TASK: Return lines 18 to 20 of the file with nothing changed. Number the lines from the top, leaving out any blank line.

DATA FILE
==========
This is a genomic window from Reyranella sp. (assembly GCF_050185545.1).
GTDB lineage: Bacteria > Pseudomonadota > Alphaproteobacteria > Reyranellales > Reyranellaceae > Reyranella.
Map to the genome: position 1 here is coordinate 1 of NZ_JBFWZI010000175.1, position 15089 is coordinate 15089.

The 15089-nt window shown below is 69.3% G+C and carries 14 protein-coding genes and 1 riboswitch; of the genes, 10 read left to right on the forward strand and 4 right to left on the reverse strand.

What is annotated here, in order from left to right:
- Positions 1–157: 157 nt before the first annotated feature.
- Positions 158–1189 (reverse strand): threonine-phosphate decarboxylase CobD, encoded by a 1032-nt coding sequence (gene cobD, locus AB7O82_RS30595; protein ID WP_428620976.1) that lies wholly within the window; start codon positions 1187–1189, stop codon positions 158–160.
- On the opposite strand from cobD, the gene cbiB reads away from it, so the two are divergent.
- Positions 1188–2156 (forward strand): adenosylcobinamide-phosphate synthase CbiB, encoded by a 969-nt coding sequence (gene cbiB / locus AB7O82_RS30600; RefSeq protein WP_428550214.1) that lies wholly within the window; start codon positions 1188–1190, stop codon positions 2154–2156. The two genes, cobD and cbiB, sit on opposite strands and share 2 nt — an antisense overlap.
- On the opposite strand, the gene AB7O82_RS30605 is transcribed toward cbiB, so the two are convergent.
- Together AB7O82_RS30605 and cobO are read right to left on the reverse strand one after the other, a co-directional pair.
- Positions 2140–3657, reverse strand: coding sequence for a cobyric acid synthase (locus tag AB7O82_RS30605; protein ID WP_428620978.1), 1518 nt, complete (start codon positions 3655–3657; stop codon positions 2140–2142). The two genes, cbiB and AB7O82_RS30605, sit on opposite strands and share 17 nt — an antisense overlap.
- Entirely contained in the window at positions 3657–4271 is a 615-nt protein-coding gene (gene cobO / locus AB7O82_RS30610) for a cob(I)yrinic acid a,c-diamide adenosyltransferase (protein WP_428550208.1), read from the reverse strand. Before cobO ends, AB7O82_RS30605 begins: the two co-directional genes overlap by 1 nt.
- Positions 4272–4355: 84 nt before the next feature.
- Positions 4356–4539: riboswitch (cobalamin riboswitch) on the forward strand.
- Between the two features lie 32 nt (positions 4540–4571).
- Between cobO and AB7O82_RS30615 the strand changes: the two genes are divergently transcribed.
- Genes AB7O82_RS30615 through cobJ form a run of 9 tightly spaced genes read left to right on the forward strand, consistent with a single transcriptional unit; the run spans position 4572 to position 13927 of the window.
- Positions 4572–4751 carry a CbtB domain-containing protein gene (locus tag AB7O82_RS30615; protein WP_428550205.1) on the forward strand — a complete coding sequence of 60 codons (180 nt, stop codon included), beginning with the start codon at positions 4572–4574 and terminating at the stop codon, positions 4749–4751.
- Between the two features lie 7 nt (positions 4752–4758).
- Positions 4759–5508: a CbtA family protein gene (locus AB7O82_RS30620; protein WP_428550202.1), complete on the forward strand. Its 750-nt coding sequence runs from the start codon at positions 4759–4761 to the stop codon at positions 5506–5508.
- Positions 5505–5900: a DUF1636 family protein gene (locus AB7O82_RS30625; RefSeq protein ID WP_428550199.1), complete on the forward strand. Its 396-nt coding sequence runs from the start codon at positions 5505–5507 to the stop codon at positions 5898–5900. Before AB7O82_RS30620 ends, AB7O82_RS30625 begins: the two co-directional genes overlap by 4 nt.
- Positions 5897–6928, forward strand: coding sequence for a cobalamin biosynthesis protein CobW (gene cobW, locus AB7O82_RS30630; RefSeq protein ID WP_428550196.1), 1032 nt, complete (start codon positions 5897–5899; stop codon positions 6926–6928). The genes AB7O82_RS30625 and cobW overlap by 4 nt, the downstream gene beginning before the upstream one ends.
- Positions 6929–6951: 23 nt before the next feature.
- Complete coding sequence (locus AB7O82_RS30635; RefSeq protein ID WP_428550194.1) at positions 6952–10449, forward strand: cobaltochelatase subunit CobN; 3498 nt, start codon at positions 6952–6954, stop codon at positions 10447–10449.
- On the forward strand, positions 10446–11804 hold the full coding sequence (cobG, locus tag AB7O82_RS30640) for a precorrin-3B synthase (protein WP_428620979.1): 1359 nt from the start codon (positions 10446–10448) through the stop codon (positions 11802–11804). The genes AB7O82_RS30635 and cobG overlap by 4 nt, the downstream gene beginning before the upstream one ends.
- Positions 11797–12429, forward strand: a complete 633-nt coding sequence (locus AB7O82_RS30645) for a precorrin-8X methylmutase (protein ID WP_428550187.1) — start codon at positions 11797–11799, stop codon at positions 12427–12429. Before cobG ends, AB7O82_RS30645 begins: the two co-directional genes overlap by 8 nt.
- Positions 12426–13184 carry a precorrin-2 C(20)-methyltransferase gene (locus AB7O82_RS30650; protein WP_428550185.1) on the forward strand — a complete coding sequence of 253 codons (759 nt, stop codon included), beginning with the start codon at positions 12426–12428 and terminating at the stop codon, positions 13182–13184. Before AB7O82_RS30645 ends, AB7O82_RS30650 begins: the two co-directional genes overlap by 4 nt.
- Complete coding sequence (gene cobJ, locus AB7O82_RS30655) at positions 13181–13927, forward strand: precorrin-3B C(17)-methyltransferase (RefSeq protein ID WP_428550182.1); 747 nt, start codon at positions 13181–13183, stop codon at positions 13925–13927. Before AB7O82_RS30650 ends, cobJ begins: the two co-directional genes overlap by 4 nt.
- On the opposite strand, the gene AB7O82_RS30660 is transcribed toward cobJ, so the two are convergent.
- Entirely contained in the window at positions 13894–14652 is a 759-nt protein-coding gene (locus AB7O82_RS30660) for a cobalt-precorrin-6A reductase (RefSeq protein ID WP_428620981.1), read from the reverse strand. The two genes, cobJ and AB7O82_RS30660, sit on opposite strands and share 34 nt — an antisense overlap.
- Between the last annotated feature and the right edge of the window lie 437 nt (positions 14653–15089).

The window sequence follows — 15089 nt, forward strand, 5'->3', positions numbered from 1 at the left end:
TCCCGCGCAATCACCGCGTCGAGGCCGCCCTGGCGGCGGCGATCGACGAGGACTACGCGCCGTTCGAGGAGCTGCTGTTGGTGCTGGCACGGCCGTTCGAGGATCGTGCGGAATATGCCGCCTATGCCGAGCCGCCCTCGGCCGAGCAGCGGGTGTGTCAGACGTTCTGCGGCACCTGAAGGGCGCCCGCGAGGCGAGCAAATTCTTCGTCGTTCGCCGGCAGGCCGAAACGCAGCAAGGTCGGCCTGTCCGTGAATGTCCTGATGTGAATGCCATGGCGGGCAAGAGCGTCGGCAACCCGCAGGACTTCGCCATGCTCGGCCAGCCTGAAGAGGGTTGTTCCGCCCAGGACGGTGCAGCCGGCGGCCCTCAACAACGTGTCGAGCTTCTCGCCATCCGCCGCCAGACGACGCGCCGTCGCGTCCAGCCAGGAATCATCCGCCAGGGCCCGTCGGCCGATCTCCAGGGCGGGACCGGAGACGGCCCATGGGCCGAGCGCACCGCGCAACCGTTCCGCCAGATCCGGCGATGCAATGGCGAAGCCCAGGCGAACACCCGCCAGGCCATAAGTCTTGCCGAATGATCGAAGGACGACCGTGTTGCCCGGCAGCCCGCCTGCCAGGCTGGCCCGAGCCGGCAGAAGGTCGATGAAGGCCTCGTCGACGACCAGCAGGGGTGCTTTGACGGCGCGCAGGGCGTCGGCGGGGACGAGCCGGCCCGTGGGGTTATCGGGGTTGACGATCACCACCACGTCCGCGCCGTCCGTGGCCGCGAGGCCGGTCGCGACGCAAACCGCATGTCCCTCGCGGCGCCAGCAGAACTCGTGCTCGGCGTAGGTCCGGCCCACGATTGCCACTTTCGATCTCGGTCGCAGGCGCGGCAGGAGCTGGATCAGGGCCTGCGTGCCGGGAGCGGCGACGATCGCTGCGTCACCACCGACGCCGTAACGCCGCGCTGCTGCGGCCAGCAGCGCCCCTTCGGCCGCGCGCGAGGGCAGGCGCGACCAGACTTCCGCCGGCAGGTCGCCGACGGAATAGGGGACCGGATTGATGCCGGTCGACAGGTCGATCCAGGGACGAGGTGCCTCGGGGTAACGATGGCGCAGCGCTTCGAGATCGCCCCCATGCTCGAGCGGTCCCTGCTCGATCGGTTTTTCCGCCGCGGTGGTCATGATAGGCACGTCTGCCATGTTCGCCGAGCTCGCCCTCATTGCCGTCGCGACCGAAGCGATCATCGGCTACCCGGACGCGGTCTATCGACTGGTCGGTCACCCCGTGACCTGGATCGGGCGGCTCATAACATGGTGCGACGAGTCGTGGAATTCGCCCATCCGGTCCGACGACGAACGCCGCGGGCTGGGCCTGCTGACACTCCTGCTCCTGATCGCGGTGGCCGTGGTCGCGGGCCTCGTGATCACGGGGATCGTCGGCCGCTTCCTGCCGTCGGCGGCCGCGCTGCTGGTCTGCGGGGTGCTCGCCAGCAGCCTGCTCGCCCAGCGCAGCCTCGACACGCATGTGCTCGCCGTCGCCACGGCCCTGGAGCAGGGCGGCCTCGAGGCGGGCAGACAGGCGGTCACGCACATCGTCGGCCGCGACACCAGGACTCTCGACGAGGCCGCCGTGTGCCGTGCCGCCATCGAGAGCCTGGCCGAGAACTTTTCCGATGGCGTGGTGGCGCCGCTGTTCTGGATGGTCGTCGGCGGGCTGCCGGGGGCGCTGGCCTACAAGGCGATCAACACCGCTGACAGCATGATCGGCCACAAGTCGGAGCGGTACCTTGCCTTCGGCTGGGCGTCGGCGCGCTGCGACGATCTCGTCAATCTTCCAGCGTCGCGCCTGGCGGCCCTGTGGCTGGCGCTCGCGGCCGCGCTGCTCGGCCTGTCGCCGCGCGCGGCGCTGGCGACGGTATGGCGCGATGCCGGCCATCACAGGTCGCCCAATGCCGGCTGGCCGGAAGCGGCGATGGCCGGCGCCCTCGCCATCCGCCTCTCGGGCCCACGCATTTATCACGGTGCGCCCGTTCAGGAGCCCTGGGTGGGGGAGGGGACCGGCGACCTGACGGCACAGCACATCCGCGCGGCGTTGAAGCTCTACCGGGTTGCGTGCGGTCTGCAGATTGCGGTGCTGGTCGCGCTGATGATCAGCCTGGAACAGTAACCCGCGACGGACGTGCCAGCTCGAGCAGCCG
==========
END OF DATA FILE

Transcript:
- Genes AB7O82_RS30615 through cobJ form a run of 9 tightly spaced genes read left to right on the forward strand, consistent with a single transcriptional unit; the run spans position 4572 to position 13927 of the window.
- Positions 4572–4751 carry a CbtB domain-containing protein gene (locus tag AB7O82_RS30615; protein WP_428550205.1) on the forward strand — a complete coding sequence of 60 codons (180 nt, stop codon included), beginning with the start codon at positions 4572–4574 and terminating at the stop codon, positions 4749–4751.
- Between the two features lie 7 nt (positions 4752–4758).